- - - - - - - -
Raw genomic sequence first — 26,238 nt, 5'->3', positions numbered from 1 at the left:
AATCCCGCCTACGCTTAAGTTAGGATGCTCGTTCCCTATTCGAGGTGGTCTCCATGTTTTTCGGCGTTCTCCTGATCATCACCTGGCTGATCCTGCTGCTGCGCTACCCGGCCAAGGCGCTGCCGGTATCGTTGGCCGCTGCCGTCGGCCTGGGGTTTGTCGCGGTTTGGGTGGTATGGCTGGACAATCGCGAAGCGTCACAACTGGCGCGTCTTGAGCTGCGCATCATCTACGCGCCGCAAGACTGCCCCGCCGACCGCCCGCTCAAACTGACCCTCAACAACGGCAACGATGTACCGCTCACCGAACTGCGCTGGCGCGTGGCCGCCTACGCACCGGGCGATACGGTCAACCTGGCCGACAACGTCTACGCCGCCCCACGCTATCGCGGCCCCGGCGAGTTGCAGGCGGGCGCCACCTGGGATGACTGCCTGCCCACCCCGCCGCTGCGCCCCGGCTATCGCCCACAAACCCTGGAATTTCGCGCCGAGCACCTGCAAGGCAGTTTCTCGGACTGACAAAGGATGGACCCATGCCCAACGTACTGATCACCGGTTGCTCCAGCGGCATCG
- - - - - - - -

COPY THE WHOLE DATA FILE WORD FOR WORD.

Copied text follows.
Raw genomic sequence first — 26,238 nt, 5'->3', positions numbered from 1 at the left:
AATCCCGCCTACGCTTAAGTTAGGATGCTCGTTCCCTATTCGAGGTGGTCTCCATGTTTTTCGGCGTTCTCCTGATCATCACCTGGCTGATCCTGCTGCTGCGCTACCCGGCCAAGGCGCTGCCGGTATCGTTGGCCGCTGCCGTCGGCCTGGGGTTTGTCGCGGTTTGGGTGGTATGGCTGGACAATCGCGAAGCGTCACAACTGGCGCGTCTTGAGCTGCGCATCATCTACGCGCCGCAAGACTGCCCCGCCGACCGCCCGCTCAAACTGACCCTCAACAACGGCAACGATGTACCGCTCACCGAACTGCGCTGGCGCGTGGCCGCCTACGCACCGGGCGATACGGTCAACCTGGCCGACAACGTCTACGCCGCCCCACGCTATCGCGGCCCCGGCGAGTTGCAGGCGGGCGCCACCTGGGATGACTGCCTGCCCACCCCGCCGCTGCGCCCCGGCTATCGCCCACAAACCCTGGAATTTCGCGCCGAGCACCTGCAAGGCAGTTTCTCGGACTGACAAAGGATGGACCCATGCCCAACGTACTGATCACCGGTTGCTCCAGCGGCATCG